Somewhere to review books I'm reading without giving away any spoilers!
Where did you get inspiration for the book?
When I was writing Getting It Back, the third book in the series and created the character of Daniil, I knew I wanted to write about him. When that book came out and a number of reviewers commented on him, even though he was a minor character, I saw that readers wanted me to write about him too!
Since Daniil was already established as a bad boy, and I love casting opposites, I knew that the story’s heroine was going to be a wholesome good girl. But it wasn’t until I started fleshing Tabitha’s character out that I decided to give her a hard-scrabble background that was totally at odds with her Ice Queen image.
Who is your favourite character out of the story and why?
Aside from Tabitha and Daniil, both of whom I love, my next favorite character is Tabitha’s sister Samara. I found a photo of a model who captured Samara’s look so well, she became easy for me to picture and bring to life. I also love her snarky sense of humor and how she is totally unfazed by all the craziness going on around her. Though she’s two years younger than Tabitha, she’s more worldly and experienced. In some ways, she’s a female version of Daniil, which I think is part of the reason why Tabitha feels safe with him.
In fact, don’t be surprised if Samara turns up in a future book.
How about from the series?
Anton and Carrie from my first book hold a special place in my heart, and they’re in this book too. Anton is Daniil’s coach and something of an older, wiser brother. He is determined to keep Daniil on track to earn a place on the Russian Olympic team, but he also remembers that love doesn’t conform to the figure skating season. Carrie is a coach as well, of a successful pairs team who train at the couple’s center in Lake Shosha, Russia. Fans of that book will be happy to know that after ten years together, Anton and Carrie are still enjoying their happy ending.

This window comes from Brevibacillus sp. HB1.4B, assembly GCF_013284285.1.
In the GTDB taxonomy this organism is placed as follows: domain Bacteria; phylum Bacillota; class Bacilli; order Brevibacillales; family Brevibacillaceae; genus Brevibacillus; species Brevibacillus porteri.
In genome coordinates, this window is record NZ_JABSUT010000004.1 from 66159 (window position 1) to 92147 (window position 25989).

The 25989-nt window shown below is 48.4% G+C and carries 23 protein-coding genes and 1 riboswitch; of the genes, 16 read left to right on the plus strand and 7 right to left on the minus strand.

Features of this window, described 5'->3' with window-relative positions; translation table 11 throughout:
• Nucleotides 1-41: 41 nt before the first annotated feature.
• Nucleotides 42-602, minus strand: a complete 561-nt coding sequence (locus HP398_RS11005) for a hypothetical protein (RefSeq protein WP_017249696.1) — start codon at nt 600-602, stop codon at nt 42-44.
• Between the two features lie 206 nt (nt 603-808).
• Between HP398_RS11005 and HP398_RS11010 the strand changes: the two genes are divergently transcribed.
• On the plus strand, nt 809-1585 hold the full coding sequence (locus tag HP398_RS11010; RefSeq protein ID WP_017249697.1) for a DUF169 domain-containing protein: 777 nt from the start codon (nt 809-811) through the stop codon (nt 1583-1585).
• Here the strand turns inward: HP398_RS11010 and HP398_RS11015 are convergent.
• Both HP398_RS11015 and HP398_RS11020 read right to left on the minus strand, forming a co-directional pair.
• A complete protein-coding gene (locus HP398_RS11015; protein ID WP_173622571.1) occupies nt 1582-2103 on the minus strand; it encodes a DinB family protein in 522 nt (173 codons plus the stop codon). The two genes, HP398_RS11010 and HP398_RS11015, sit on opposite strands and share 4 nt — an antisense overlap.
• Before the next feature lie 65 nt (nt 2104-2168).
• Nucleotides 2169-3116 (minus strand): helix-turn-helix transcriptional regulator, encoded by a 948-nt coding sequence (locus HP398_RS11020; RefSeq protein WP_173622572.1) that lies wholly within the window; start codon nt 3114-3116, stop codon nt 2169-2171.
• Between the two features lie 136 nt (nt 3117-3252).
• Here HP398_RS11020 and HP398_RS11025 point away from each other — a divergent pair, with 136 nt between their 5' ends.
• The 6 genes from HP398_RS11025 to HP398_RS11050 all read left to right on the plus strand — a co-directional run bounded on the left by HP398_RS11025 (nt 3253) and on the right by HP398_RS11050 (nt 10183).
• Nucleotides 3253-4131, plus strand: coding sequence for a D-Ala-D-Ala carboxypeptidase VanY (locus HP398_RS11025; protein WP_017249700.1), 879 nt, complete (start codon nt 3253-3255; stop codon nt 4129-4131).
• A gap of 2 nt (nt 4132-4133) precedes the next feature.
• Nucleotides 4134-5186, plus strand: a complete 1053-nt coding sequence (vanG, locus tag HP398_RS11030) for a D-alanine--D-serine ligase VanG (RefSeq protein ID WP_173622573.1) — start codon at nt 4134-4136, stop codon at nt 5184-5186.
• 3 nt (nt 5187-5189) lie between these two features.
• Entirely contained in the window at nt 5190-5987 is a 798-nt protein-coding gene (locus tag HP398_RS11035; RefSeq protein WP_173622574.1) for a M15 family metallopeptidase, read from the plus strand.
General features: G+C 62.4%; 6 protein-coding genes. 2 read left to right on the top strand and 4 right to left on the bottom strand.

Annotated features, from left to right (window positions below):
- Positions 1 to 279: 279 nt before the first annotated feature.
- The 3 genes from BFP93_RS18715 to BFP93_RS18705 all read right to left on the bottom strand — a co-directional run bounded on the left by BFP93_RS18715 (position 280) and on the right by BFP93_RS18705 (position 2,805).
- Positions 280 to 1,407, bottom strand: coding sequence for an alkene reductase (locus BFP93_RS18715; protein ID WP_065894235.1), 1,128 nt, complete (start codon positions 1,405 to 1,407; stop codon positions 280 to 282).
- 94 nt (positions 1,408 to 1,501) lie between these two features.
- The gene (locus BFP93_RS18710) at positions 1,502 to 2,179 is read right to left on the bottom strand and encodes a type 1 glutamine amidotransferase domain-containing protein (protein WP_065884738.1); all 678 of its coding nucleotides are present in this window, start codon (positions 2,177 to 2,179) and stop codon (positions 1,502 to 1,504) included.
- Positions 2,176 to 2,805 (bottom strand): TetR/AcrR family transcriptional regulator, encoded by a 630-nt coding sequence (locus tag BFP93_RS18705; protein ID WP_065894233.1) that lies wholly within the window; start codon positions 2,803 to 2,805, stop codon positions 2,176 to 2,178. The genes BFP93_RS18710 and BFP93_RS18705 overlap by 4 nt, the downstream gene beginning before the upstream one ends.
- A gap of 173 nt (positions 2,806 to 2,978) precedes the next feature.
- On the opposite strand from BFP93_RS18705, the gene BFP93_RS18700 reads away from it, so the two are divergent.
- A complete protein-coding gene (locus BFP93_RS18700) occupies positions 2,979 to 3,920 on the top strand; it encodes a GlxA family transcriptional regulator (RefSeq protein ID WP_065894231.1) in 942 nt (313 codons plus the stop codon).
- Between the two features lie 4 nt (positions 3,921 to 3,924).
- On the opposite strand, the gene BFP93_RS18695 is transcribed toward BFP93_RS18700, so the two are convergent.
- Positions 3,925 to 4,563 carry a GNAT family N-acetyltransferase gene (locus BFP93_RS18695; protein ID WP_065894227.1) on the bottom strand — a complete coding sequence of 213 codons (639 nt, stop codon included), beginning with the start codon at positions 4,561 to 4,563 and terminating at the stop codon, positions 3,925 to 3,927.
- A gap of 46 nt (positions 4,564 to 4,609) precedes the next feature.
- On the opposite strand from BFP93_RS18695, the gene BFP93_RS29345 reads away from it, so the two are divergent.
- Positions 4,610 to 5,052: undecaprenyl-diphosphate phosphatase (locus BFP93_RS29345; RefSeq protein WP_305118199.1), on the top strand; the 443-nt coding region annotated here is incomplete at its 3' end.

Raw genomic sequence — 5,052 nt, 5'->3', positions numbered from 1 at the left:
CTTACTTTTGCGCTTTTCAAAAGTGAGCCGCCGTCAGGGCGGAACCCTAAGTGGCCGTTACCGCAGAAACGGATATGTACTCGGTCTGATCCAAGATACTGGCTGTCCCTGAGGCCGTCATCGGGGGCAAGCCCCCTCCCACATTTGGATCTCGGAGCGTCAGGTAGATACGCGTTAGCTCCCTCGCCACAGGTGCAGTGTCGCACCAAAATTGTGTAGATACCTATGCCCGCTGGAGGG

How and why did you choose the names for your main characters?
Daniil was simply a Russian name I liked and hadn’t used in any of the previous books. Tabitha’s name came from her mother Fiona’s background as a carnival fortune teller. An early version of Fiona had her obsessed with old TV shows, and I felt like she would have related to the character of Samantha on the old show, Bewitched. Samantha named her daughter Tabitha, so Fiona did too.
What did you enjoy most about writing this book?
I loved learning more about ice dance, which is a skating discipline I’m not as familiar with. One of my friends who competes in the Adult division of figure skating skates a program to I Put A Spell On You, which was choreographed by Susie Wynne, who competed in the 1988 Olympics in ice dance. Cindy and Susie were so kind as to let me use the program in the book. If Shining Through ever becomes a movie, everyone will get to see it.
I also enjoyed bring back all of the Red Hot Russians couples for a final curtain call at the end of this book.
What’s next for you?
I have several ideas, one of which is a return to Amity Bay, the Antarctic station where I’d set an earlier novella. I have a couple of other contemporary series ideas too. I haven’t settled on what the next book will be yet, other than to say there will be one! Stay tuned.
More about Elizabeth Harmon
Elizabeth Harmon loves to read and write romances with a dash of different. She is the author of the Red Hot Russians sports romance series, and her debut novel, Pairing Off is a 2016 RITA Award Finalist.
A graduate of the University of Illinois, she has worked in advertising, community journalism and as a freelance magazine writer. She feels incredibly blessed to have a career that allows her to spend her days imagining “what if?” and a loving family that keeps her grounded in the real world.
An adventurous cook, vintage home enthusiast, occasional actress, and entry-level figure skater, Elizabeth makes her home in the Midwest, where life is good, but the sports teams aren’t. She loves to hang out on her front porch, or at her favorite local establishments, enjoy good food and wine, and talk writing with anyone who will listen.